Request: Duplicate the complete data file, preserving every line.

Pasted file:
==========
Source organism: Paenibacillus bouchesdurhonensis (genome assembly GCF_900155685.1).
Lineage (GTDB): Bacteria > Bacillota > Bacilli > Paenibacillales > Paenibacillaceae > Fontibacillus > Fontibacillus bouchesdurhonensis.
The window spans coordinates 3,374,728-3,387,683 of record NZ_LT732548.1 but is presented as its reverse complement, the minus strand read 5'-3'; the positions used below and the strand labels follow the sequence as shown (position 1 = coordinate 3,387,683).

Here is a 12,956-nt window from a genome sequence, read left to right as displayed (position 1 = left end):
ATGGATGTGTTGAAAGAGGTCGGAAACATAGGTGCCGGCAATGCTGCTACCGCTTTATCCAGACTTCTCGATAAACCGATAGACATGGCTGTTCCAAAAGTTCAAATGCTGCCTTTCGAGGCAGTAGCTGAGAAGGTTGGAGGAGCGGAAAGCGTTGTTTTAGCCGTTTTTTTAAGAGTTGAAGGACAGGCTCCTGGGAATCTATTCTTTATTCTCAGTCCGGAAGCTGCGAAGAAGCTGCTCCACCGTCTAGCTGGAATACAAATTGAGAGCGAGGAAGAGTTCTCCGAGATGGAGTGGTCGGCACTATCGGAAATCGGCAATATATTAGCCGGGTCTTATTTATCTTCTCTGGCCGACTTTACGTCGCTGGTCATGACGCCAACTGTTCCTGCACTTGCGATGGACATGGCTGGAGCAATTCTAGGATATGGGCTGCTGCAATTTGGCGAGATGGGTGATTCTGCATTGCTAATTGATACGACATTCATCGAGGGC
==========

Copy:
Source organism: Paenibacillus bouchesdurhonensis (genome assembly GCF_900155685.1).
Lineage (GTDB): Bacteria > Bacillota > Bacilli > Paenibacillales > Paenibacillaceae > Fontibacillus > Fontibacillus bouchesdurhonensis.
The window spans coordinates 3,374,728-3,387,683 of record NZ_LT732548.1 but is presented as its reverse complement, the minus strand read 5'-3'; the positions used below and the strand labels follow the sequence as shown (position 1 = coordinate 3,387,683).

Here is a 12,956-nt window from a genome sequence, read left to right as displayed (position 1 = left end):
ATGGATGTGTTGAAAGAGGTCGGAAACATAGGTGCCGGCAATGCTGCTACCGCTTTATCCAGACTTCTCGATAAACCGATAGACATGGCTGTTCCAAAAGTTCAAATGCTGCCTTTCGAGGCAGTAGCTGAGAAGGTTGGAGGAGCGGAAAGCGTTGTTTTAGCCGTTTTTTTAAGAGTTGAAGGACAGGCTCCTGGGAATCTATTCTTTATTCTCAGTCCGGAAGCTGCGAAGAAGCTGCTCCACCGTCTAGCTGGAATACAAATTGAGAGCGAGGAAGAGTTCTCCGAGATGGAGTGGTCGGCACTATCGGAAATCGGCAATATATTAGCCGGGTCTTATTTATCTTCTCTGGCCGACTTTACGTCGCTGGTCATGACGCCAACTGTTCCTGCACTTGCGATGGACATGGCTGGAGCAATTCTAGGATATGGGCTGCTGCAATTTGGCGAGATGGGTGATTCTGCATTGCTAATTGATACGACATTCATCGAGGGC